Train Responds to Trade Talk

LAKE FOREST - Anthony Thomas is a quiet man, but on Monday he admitted to asking for a trade when the Bears signed Thomas Jones to be their starting running back.

``Yeah at the beginning I did," Thomas said. "When they first brought Thomas (Jones) in and they told me their plan and the offense that they brought in that wasn't suitable for me I did ask to be moved early in the season."

While Thomas admits to now accepting a backup role, his name surfaced in trade rumors. Before Chicago sent Marty Booker to Miami for DE Adewale Ogunleye, the speculation was that Thomas would be involved in any deal with the Dolphins

Although the 6-foot-2, 225-pounder missed the entire preseason because of an abdominal strain, GM Jerry Angelo has fielded calls about Thomas' services.

Monday the four-year veteran returned to practice for the first time since July 31st.

Thomas is expected to play Sunday, but what kind of shape he'll be in after missing more than a month of practice is another question.

``I've been playing football for a long time. I've been out for a while but I think I can go out and play and help this team win," Thomas said.

As a two-time 1,000-yard rusher Thomas should be among the better backups in the league. However heading into a free agency it isn't the ideal situation.

``Go out there when it's time for your number to be called, go out and play," Thomas said. "I'm going out and playing like I'm a starter."

In the preseason the Bears running game didn't seem to miss Thomas. Jones averaged 6.5 yards per carry, while Adrian Peterson led the team in rushing with 214 yards and averaged 4.6 yards per attempt. If that trend continues when the season starts Thomas could be deemed expendable.

New Home: One day after being released by the Bears, Bryan Robinson signed a one-year deal worth $1.5 million with the Miami Dolphins.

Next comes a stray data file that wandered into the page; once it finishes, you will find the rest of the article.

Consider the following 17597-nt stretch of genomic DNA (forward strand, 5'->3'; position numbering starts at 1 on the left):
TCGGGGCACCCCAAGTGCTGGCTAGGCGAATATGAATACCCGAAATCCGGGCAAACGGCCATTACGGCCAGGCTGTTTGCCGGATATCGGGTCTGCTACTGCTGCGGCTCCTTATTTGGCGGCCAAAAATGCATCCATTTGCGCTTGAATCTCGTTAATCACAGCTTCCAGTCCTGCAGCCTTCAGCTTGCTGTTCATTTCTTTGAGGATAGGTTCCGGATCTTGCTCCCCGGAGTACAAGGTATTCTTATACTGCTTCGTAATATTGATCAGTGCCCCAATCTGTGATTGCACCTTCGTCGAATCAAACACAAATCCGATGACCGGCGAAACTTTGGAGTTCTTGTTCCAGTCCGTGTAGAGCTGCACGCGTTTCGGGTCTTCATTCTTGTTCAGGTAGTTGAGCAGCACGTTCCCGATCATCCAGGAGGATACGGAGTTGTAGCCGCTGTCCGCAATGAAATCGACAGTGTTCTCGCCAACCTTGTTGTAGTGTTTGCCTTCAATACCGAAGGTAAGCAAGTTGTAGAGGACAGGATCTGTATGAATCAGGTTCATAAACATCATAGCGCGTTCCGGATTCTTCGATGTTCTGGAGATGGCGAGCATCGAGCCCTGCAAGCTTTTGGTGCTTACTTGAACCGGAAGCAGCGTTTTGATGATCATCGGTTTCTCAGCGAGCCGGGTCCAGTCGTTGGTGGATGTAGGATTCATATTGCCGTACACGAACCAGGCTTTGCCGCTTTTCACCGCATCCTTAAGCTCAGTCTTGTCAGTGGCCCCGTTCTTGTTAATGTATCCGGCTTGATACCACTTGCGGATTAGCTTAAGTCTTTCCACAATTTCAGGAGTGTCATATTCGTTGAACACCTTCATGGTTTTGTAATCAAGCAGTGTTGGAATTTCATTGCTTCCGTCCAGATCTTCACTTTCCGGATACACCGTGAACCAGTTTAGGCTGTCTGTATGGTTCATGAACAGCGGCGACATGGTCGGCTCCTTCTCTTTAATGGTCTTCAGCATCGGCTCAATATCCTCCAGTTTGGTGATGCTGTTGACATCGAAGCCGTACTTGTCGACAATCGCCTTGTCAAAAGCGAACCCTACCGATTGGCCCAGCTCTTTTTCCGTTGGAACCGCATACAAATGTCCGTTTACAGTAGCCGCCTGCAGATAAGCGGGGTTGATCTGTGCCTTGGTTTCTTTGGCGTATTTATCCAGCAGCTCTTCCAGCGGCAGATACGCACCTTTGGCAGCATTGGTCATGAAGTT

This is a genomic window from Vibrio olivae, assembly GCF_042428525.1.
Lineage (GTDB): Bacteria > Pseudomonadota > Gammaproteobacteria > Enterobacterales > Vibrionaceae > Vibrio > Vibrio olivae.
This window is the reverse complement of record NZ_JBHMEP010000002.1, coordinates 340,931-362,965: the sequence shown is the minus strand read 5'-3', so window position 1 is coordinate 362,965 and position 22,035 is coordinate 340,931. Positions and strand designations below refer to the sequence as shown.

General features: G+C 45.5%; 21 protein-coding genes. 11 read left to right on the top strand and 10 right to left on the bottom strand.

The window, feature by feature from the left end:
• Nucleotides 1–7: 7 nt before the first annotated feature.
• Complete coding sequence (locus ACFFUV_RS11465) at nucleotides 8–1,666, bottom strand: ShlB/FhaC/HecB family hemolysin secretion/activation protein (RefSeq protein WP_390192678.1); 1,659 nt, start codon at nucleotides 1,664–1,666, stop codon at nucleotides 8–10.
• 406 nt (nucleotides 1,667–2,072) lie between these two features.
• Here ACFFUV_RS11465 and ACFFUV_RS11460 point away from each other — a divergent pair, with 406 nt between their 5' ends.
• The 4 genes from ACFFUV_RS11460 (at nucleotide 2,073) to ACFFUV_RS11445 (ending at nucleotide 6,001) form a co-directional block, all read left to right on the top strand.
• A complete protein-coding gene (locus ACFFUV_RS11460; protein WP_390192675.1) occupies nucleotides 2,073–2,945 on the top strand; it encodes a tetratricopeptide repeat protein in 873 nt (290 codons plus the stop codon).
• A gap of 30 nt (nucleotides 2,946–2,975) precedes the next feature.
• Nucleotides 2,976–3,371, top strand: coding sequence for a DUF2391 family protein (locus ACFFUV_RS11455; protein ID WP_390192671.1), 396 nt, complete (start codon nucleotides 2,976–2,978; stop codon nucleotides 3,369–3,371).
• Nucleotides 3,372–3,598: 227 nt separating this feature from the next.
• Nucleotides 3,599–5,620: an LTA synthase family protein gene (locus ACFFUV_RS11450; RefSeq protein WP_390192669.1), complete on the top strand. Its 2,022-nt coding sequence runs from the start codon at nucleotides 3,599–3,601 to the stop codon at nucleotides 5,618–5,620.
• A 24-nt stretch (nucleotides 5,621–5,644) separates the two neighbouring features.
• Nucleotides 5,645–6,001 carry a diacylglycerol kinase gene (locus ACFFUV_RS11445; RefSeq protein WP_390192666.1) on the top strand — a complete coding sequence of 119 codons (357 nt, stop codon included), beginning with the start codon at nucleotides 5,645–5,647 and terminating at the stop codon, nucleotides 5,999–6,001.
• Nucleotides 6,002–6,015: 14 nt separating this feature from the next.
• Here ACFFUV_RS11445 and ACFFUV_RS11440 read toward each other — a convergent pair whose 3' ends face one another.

Robinson played for Dave Wannstedt in 1998, which was his last year as head coach of the Bears.

No Time for Growing Pains: The defensive line is much younger without Bryan Robinson, meaning Alex Brown is suddenly is a veteran in just his third year.

"Now myself, (Adewale Ogunleye) O-Gun, (Alfonso) Boone we're going to have to pick it up because I don't think (anybody else) has any experience as far as the d-line goes," Brown said.

Ian Scott wasn't sure if would survive the final roster cut down, but was prepared for the worst.

"It was a tough time," Scott said. "You're not real sure what's going to happen. I had my phone on, just waiting to hear."

As a rookie Scott was active in seven games and made just three tackles. Without Robinson, Scott will be expected to be the team's run stuffer.

Rookie Tommie Harris is expected to start along side Alfonso Boone, who is in his fourth year in the league. With Scott and second-round pick Terry Johnson as the backups the Bears have a young group of defensive tackles.

"We're just going to have to grow up in a hurry," Scott said.

In the short amount of time Robinson spent with Johnson and Harris he served as a mentor for the pair of rookies, but his release provided a final lesson about life in the NFL.

"During training camp he taught us a lot about being professionals and how to practice and how to play," Johnson said. "It was a surprise for me, but I guess I learn about this business every day."

Welcome Back: The Bears added seven players to their eight-man practice squad: OL Bryan Anderson, LB Jeremy Cain, DE Quinn Dorsey, CB Alfonso Marshall, DE Shurron Pierson, TE Mike Pinkard and DE Cliff Washburn.

Each member of the practice squad spent time with the Bears in training camp. There is still one remaining spot open.

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